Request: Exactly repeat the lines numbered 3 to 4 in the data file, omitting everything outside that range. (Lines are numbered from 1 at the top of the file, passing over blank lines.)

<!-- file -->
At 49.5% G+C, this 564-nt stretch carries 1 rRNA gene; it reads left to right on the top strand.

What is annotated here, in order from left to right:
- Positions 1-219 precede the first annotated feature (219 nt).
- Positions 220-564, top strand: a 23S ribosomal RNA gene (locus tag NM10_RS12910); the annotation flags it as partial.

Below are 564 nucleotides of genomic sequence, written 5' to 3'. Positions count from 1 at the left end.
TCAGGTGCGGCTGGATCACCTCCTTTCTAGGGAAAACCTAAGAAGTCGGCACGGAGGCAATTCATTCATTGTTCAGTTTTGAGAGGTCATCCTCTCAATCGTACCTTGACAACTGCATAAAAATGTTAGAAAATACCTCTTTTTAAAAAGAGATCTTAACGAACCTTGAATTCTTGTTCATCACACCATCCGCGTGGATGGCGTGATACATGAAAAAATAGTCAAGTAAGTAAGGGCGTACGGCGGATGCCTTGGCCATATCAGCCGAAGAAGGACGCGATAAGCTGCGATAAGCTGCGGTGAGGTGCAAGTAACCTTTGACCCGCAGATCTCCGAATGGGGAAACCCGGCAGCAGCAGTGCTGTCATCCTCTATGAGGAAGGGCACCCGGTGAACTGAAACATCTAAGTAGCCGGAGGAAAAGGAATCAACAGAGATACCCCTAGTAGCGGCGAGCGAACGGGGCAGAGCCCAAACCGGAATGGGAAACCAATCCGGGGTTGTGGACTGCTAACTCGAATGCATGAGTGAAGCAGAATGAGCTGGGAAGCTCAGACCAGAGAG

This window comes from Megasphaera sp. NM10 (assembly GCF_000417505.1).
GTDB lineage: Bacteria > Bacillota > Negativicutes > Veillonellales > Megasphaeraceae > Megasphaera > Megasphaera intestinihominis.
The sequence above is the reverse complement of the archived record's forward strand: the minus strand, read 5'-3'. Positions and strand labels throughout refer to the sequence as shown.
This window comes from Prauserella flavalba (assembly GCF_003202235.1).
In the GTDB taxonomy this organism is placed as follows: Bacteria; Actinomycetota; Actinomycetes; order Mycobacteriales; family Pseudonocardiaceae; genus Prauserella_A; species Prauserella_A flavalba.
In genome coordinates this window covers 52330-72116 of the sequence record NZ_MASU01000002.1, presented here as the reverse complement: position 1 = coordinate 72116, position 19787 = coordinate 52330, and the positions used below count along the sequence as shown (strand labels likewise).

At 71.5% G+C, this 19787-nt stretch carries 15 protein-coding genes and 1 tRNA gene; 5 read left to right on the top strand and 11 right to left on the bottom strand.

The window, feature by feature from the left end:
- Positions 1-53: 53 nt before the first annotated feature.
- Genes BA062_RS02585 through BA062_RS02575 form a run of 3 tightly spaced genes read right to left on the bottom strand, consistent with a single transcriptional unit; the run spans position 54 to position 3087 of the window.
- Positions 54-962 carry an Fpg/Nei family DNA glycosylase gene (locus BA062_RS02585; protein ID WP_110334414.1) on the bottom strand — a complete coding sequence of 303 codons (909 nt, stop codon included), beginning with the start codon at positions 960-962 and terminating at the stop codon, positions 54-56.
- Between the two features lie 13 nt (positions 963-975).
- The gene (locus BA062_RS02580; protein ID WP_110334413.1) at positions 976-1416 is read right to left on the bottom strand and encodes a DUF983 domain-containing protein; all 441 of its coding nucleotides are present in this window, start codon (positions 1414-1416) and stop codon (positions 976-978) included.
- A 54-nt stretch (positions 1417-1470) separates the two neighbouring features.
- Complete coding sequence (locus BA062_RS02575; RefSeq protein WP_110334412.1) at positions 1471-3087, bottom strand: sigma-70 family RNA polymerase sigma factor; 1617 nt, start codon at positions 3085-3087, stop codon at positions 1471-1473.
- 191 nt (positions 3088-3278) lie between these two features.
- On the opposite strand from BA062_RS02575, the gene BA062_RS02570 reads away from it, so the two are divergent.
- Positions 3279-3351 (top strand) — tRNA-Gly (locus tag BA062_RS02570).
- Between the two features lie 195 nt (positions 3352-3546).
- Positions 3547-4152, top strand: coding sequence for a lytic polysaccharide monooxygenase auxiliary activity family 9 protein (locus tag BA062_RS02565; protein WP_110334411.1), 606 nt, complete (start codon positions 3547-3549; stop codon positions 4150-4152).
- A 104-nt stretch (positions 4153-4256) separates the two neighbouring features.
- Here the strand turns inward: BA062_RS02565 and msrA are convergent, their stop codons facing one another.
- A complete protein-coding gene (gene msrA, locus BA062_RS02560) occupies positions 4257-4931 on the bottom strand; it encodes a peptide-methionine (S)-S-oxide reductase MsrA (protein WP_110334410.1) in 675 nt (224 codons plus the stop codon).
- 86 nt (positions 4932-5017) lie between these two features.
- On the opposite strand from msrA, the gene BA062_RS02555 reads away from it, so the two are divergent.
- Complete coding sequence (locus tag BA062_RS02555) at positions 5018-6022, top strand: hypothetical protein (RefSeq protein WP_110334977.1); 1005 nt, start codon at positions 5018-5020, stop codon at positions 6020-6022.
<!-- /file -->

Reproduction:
- Positions 1-219 precede the first annotated feature (219 nt).
- Positions 220-564, top strand: a 23S ribosomal RNA gene (locus tag NM10_RS12910); the annotation flags it as partial.